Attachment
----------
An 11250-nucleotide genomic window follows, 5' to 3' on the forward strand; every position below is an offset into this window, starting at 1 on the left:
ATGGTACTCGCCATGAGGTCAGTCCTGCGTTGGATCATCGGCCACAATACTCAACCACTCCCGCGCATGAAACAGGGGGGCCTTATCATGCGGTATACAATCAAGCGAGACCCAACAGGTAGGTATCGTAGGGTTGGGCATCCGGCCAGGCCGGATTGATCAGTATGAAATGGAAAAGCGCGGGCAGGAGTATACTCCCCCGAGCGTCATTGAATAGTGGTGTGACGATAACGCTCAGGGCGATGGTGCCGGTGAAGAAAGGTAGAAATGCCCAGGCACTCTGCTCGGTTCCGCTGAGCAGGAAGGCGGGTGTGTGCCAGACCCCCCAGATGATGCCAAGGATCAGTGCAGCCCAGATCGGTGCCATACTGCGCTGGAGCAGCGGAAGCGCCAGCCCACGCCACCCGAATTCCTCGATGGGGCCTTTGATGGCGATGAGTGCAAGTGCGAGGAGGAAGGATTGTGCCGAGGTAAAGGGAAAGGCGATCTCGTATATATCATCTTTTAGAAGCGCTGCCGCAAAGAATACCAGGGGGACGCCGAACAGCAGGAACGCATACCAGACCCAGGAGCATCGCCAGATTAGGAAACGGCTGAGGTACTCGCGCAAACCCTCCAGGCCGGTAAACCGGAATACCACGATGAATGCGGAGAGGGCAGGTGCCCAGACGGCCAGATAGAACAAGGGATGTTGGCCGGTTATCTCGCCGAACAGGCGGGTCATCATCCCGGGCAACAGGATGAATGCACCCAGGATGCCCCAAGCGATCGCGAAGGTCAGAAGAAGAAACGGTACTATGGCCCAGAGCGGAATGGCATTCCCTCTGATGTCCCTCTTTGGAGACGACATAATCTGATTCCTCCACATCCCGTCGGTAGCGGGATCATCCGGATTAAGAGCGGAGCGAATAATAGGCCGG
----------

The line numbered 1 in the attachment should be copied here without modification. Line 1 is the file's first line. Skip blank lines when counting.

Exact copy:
An 11250-nucleotide genomic window follows, 5' to 3' on the forward strand; every position below is an offset into this window, starting at 1 on the left: